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County Kerry

Linnet Carduelis cannabina ©Sue Tranter

County Kerry is a southwestern county of Ireland. Informally referred to as The Kingdom, it forms part of the Irish province of Munster. With an area of 4,746 km² (1,832 square miles), it is bordered by County Limerick to the east and County Cork to the south-east. The county town is Tralee. One of Ireland's most famous towns, Killarney, is located in Kerry. The Lakes of Killarney, an area of outstanding natural beauty, are located in Killarney National Park. The tip of the Dingle Peninsula is the most westerly point of both mainland Ireland and Europe. Likewise, Fenit, the port of Tralee, is the most westerly commercial shipping port in Europe.

Kerry faces the Atlantic Ocean and, typically for an Atlantic coastal region, features many peninsulas and inlets: principally the Dingle Peninsula, the Iveragh Peninsula, and the Beara Peninsula, shared with neighbouring County Cork. The county is bounded on the west by the Atlantic Ocean and on the north by the River Shannon. The Ring of Kerry on the Iveragh Peninsula is a popular route for tourists and cyclists. The pedestrian version is the scenic Kerry Way which follows ancient paths generally higher than that adopted by the Ring of Kerry.

Kerry contains two of the three highest mountains in Ireland, Carrauntoohil, part of the Macgillycuddy's Reeks range and Mount Brandon, part of the Slieve Mish range.

The Lakes of Killarney in the centre of the county are a scenic tourist attraction.

Just off Kerry's coast are a number of islands, including the Blasket Islands, Valentia Island and the Skelligs. Skellig Michael is a World Heritage Site, famous for the medieval monastery clinging to the island's cliffs. Kerry contains the extreme west point of Ireland Dunmore Head on the Dingle Peninsula, or including islands, Tearaght Island, part of the Blaskets. The most westerly inhabited area of Ireland is Dunquin, on the Dingle Peninsula. The River Feale, the River Laune and the Roughty River flow through Kerry, into the Atlantic.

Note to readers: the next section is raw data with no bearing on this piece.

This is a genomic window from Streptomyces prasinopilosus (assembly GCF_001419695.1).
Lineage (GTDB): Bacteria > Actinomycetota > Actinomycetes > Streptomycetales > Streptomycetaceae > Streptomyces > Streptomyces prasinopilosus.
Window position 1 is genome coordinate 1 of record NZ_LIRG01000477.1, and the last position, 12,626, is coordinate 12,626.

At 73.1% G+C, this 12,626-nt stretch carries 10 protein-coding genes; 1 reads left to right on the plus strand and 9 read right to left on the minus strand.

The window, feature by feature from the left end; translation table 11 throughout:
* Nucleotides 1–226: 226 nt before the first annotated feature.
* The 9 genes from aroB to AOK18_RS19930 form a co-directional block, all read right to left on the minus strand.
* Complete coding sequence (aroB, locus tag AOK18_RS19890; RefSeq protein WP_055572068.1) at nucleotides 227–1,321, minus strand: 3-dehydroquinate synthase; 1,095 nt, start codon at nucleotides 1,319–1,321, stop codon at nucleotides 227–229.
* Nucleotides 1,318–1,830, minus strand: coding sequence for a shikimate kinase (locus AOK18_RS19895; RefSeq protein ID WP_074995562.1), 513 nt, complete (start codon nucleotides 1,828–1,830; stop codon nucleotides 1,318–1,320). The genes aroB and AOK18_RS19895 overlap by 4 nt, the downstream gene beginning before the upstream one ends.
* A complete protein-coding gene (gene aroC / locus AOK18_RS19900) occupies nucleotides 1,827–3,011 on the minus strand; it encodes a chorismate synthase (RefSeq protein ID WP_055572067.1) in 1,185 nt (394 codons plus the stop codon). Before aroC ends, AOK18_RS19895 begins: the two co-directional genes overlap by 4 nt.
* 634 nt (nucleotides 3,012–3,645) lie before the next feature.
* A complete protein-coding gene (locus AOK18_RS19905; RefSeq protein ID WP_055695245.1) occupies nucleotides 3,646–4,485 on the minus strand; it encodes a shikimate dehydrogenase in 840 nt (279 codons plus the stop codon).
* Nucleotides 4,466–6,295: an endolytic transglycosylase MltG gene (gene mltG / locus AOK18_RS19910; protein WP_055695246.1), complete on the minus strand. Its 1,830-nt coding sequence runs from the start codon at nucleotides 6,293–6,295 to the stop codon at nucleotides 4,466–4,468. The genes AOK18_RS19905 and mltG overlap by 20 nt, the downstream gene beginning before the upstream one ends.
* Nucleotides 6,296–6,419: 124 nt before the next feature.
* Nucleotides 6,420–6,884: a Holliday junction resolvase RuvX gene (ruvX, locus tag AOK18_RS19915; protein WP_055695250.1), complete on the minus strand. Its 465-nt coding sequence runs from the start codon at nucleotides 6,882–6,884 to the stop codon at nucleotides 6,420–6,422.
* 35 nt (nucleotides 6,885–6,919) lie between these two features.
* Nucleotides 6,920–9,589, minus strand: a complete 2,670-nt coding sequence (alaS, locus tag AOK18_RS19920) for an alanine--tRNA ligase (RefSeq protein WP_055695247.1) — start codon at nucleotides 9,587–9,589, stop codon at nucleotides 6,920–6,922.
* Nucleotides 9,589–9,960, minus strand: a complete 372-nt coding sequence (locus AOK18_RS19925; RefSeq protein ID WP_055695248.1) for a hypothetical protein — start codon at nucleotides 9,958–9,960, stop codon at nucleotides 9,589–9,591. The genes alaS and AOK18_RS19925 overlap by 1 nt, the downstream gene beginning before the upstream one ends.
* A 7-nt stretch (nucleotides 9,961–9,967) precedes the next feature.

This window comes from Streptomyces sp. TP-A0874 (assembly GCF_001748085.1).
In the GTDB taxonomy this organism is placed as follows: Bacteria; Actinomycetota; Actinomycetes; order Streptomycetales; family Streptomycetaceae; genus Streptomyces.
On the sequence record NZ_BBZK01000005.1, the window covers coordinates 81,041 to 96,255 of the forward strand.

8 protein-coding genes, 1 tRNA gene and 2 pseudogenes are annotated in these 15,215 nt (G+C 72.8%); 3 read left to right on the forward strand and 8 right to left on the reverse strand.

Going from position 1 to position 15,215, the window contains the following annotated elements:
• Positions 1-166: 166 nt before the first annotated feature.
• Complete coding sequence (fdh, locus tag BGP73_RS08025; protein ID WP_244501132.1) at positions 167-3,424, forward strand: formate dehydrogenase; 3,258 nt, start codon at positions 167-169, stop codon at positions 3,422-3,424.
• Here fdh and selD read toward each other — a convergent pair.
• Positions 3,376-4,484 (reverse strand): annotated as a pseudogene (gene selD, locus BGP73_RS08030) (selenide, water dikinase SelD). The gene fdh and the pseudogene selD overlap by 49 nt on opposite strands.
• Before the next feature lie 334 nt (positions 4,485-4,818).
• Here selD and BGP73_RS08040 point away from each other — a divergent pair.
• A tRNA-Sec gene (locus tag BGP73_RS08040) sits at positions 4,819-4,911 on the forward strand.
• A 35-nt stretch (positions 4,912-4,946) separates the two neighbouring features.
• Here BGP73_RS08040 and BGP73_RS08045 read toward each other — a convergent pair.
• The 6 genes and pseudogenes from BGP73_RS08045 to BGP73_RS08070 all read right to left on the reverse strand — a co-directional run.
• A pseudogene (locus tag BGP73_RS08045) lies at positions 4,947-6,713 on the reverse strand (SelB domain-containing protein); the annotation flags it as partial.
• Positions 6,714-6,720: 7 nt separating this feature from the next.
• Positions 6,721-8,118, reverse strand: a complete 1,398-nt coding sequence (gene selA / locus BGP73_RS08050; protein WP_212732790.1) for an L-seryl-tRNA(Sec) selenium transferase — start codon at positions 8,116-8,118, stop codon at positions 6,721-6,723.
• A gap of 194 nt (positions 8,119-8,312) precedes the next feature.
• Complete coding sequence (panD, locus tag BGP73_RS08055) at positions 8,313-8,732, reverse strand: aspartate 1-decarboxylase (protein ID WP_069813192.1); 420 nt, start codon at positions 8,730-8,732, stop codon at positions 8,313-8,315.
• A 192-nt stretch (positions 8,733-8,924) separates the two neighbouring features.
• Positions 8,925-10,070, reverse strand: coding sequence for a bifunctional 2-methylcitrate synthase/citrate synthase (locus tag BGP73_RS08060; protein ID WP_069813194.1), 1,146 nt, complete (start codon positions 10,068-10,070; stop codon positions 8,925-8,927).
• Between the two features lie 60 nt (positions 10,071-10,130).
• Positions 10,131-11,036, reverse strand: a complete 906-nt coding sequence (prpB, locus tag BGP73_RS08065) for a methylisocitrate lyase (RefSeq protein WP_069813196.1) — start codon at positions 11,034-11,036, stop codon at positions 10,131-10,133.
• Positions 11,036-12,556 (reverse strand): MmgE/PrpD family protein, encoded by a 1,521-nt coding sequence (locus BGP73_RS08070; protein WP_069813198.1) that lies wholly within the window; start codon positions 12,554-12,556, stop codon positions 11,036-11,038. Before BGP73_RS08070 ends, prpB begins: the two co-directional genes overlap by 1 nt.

The North Atlantic Current, part of the Gulf Stream, flows north by Kerry and the west coast of Ireland, resulting in milder temperatures than would otherwise be expected at the 52 North latitude. This means that subtropical plants such as the strawberry tree and tree ferns, not normally found in Northern Europe, thrive in the area. There are a number of gardens in the county, open to visitors.

Because of the mountainous area and the prevailing south-westerly winds, Kerry is among the regions with the highest rainfall in Ireland. Due to its location, the area is the site of a weather reporting station on Valentia for many centuries. The Irish record for one-day rain-fall is 243.5 mm (9.59 in), recorded at Cloore Lake, in Kerry in 1993.

Contributor

Wikipedia

GNU Free Documentation License

http://en.wikipedia.org/wiki/County_Kerry

County Recorder

Michael O'Clery & Jill Crosher

moclery@tinet.ie

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For Ireland wide information see the Fatbirder Ireland page - many topics are covered on a geographical basis so also see the United Kingdom or Europe pages…

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Killarney National Park

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In all, 141 species of birds have been recorded in Killarney National Park to date. Some of these are resident, some are migrants, spending only part of the year here, whilst others occur as vagrants, appearing sporadically for such reasons as stormy weather conditions or unusually cold spells on the continent…